The Federal Trade Commission announced Thursday it has reached a settlement with Nomi Technologies after finding that the data collection company misled its customers by claiming it doesn't track individual shoppers. It's the first, but almost certainly not the last, settlement between the FTC and a mobile tracking company, which have been heavily criticized by privacy advocates.
Nomi is one of multiple companies that deploy censors throughout retail locations and major cities to track customer movements for commercial purposes. The censors, also known as beacons, interact with users' phones without their knowledge, collecting information on how long a customer was in a store, how many customers have visited multiple stores and the number of repeat customers, among other business-related data.
The beacons track customers via their smartphone's media access control (MAC) address, which is often turned on by default when a phone's Wi-Fi is enabled. The FTC's complaint alleges that Nomi collected information on roughly 9 million phones in the first nine months of 2013. Nomi falsely promised that customers would be informed when their devices were being tracked, and have the choice opt out of the tracking.
“It's vital that companies keep their privacy promises to consumers when working with emerging technologies, as it is in any other context,” Jessica Rich, director of the FTC's bureau of consumer protection, said in a statement Thursday. “If you tell a consumer that they will have choices about their privacy, you should make sure all of those choices are actually available to them.”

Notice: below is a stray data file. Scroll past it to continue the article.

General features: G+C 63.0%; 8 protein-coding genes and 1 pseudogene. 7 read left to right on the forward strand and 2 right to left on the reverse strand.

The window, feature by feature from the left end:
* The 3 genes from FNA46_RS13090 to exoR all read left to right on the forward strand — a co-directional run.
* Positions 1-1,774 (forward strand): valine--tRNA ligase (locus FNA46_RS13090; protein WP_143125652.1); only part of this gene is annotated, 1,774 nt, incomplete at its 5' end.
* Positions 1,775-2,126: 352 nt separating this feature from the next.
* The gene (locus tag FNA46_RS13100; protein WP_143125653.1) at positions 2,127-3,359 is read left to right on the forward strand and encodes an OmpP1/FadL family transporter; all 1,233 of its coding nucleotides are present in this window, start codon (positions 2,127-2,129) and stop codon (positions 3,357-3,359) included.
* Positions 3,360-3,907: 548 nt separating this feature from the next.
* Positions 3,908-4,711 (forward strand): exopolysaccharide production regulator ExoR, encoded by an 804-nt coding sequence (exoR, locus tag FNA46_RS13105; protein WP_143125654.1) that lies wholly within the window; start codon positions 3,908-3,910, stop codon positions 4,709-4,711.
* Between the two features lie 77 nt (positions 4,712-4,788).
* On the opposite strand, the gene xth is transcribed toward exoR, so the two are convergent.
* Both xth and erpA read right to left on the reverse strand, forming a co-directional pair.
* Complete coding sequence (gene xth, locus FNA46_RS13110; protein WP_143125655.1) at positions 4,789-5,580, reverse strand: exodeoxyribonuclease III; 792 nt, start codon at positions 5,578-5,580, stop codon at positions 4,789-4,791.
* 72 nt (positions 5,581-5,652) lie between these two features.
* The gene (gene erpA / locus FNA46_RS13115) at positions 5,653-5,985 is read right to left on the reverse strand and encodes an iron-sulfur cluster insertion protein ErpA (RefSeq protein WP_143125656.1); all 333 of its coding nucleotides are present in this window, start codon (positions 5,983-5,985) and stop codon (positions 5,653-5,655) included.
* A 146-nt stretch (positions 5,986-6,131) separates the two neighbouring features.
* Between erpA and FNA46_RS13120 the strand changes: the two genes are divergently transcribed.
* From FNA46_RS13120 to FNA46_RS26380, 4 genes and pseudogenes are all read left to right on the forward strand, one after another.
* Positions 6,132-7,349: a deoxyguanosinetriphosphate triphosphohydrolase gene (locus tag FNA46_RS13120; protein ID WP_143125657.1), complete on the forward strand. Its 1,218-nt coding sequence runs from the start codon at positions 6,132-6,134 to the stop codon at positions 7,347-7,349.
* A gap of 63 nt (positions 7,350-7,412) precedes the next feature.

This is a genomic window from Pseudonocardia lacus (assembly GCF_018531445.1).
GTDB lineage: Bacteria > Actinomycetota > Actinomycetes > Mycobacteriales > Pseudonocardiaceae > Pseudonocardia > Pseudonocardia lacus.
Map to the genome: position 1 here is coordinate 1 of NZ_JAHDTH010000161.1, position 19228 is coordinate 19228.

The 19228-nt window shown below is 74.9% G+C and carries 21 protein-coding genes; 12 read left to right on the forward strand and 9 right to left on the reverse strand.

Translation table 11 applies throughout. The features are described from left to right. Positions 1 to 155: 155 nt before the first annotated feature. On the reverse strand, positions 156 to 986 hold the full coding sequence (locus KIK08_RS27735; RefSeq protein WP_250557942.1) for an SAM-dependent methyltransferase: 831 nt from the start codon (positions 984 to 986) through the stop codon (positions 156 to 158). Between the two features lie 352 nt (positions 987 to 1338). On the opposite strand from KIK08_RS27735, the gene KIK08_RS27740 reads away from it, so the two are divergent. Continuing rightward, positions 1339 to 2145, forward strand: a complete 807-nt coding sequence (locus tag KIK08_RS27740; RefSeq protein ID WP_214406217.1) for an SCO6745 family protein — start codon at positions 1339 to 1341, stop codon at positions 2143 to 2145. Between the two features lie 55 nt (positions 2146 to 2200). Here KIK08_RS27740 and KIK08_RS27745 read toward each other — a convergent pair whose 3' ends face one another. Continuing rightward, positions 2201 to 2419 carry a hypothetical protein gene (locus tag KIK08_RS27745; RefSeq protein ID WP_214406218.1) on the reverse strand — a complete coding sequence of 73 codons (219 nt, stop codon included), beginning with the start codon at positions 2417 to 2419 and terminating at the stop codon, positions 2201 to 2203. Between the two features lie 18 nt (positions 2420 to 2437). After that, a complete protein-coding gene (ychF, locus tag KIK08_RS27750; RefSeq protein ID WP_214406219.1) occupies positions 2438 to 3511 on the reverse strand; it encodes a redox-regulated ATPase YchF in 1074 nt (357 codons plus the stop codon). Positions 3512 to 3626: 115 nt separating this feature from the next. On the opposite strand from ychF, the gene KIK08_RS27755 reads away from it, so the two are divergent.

During the nine months of 2013 in question, customers were only able to opt out of the tracking program online -- but not many customers even knew the option existed, as few if any stores notified customers about the program.
The agreement comes six months after a BuzzFeed investigation revealed that the advertising company Titan placed tracking beacons on phone booths throughout New York City. The revelation infuriated privacy advocates, and surprised New York City lawmakers to the point that, only hours after the BuzzFeed piece was published, the beacons were ordered down. Still, Macy's, American Eagle and Major League Baseball are just a few of the big names that use the technology. At least for now.